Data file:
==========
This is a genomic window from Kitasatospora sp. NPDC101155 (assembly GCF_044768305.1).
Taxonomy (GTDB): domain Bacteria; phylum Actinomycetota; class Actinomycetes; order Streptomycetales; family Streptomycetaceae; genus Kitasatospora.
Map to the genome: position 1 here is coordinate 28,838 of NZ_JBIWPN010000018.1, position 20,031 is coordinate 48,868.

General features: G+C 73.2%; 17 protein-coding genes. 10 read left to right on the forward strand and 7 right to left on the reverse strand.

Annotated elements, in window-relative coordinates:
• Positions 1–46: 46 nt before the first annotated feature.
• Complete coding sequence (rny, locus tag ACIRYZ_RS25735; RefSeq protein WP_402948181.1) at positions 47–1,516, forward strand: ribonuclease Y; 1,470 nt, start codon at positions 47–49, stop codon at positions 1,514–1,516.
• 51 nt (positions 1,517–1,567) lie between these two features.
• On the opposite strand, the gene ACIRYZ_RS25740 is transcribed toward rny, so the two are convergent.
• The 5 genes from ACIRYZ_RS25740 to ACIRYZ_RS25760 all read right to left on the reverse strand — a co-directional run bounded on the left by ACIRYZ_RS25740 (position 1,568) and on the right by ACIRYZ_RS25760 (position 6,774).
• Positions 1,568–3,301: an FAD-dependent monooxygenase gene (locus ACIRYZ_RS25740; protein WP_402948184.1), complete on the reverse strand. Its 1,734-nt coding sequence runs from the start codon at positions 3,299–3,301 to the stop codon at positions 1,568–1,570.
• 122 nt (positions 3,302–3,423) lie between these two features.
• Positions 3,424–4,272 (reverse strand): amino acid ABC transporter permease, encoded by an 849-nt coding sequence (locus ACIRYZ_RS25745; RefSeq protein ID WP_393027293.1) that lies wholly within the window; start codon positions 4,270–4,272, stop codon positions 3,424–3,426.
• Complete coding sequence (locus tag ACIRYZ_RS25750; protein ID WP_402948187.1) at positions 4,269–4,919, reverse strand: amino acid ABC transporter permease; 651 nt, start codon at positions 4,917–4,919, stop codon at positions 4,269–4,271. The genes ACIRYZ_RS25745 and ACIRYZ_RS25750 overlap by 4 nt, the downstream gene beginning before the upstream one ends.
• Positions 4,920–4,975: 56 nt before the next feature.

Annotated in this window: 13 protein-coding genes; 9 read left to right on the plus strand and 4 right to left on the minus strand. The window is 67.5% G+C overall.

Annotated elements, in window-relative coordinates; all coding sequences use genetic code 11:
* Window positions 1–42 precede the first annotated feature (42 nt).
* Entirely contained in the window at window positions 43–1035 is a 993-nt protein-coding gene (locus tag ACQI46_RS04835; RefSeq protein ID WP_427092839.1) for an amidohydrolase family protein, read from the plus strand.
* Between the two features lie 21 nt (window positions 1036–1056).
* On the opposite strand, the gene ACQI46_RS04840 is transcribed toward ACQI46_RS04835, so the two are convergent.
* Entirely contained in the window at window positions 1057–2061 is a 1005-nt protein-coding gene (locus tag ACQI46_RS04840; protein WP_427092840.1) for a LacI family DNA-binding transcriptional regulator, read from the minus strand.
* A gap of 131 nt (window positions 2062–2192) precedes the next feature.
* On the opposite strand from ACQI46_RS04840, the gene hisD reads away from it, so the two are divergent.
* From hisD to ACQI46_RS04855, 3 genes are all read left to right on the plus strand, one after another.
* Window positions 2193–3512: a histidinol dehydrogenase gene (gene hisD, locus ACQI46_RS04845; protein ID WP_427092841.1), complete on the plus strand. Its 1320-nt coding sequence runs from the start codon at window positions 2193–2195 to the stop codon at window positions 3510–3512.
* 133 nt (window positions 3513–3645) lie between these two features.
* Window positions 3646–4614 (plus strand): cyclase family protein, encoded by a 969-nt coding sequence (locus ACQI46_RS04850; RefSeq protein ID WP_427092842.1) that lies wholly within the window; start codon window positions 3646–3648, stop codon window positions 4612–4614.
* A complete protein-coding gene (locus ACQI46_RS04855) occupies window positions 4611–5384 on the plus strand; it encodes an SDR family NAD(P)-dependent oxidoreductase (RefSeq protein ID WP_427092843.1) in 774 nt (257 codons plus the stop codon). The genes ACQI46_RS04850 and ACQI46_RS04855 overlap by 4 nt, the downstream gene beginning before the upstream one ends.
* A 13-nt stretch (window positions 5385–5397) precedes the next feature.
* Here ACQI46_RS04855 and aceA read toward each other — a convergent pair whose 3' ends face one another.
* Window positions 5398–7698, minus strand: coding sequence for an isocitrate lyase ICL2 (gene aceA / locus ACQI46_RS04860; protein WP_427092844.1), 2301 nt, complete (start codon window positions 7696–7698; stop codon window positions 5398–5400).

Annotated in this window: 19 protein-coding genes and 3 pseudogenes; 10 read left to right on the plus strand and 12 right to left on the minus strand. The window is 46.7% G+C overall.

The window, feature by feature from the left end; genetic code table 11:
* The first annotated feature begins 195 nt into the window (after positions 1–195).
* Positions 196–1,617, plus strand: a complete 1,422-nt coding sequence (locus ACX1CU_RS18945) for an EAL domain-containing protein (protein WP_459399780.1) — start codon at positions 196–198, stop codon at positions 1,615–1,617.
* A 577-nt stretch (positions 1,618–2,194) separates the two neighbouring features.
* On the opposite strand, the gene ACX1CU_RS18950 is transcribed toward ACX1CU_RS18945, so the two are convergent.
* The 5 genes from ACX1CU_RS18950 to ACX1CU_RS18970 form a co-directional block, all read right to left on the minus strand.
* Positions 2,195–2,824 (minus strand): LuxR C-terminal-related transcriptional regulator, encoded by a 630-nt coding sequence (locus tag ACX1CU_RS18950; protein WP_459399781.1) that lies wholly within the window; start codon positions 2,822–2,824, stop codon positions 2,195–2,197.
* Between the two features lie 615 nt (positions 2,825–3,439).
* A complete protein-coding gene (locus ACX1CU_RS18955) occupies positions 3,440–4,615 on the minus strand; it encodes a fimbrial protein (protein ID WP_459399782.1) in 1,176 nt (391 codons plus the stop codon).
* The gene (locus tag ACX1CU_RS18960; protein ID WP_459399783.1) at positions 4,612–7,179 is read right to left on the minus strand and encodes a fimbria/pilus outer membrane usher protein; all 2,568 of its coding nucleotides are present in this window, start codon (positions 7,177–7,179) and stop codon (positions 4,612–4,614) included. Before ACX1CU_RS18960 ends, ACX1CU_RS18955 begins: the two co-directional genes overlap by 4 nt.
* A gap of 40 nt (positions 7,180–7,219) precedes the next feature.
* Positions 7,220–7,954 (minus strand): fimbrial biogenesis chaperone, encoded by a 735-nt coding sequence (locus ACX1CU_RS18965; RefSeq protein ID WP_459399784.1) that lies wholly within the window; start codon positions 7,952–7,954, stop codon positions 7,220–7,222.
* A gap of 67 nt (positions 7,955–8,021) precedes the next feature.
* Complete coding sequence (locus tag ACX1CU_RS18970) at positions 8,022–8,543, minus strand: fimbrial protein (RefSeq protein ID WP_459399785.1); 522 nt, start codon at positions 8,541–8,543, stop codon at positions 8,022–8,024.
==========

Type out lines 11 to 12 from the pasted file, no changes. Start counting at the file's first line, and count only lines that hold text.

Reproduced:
• Positions 1,568–3,301: an FAD-dependent monooxygenase gene (locus ACIRYZ_RS25740; protein WP_402948184.1), complete on the reverse strand. Its 1,734-nt coding sequence runs from the start codon at positions 3,299–3,301 to the stop codon at positions 1,568–1,570.
• 122 nt (positions 3,302–3,423) lie between these two features.